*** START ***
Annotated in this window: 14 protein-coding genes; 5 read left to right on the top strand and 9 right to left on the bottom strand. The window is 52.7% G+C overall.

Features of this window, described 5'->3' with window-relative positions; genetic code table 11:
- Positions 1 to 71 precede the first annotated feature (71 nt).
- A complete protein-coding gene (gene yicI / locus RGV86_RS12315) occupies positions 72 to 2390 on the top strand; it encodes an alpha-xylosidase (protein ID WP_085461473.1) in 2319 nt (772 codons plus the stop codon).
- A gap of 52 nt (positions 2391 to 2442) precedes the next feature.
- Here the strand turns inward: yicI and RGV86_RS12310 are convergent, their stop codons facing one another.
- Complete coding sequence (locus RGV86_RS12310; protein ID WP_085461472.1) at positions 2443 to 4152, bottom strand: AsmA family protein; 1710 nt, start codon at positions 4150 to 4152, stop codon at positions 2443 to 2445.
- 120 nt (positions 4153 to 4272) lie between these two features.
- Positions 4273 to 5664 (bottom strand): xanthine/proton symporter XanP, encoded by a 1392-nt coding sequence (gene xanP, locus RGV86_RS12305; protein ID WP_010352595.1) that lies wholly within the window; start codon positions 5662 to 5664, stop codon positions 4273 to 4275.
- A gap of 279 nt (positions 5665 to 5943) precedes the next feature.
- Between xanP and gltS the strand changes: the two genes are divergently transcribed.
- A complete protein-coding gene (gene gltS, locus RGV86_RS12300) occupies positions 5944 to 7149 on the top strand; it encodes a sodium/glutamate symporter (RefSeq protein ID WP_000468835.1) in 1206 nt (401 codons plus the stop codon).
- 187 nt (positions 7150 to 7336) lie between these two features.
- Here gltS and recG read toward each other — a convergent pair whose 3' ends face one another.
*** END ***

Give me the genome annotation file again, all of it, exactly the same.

Annotated in this window: 14 protein-coding genes; 5 read left to right on the top strand and 9 right to left on the bottom strand. The window is 52.7% G+C overall.

Features of this window, described 5'->3' with window-relative positions; genetic code table 11:
- Positions 1 to 71 precede the first annotated feature (71 nt).
- A complete protein-coding gene (gene yicI / locus RGV86_RS12315) occupies positions 72 to 2390 on the top strand; it encodes an alpha-xylosidase (protein ID WP_085461473.1) in 2319 nt (772 codons plus the stop codon).
- A gap of 52 nt (positions 2391 to 2442) precedes the next feature.
- Here the strand turns inward: yicI and RGV86_RS12310 are convergent, their stop codons facing one another.
- Complete coding sequence (locus RGV86_RS12310; protein ID WP_085461472.1) at positions 2443 to 4152, bottom strand: AsmA family protein; 1710 nt, start codon at positions 4150 to 4152, stop codon at positions 2443 to 2445.
- 120 nt (positions 4153 to 4272) lie between these two features.
- Positions 4273 to 5664 (bottom strand): xanthine/proton symporter XanP, encoded by a 1392-nt coding sequence (gene xanP, locus RGV86_RS12305; protein ID WP_010352595.1) that lies wholly within the window; start codon positions 5662 to 5664, stop codon positions 4273 to 4275.
- A gap of 279 nt (positions 5665 to 5943) precedes the next feature.
- Between xanP and gltS the strand changes: the two genes are divergently transcribed.
- A complete protein-coding gene (gene gltS, locus RGV86_RS12300) occupies positions 5944 to 7149 on the top strand; it encodes a sodium/glutamate symporter (RefSeq protein ID WP_000468835.1) in 1206 nt (401 codons plus the stop codon).
- 187 nt (positions 7150 to 7336) lie between these two features.
- Here gltS and recG read toward each other — a convergent pair whose 3' ends face one another.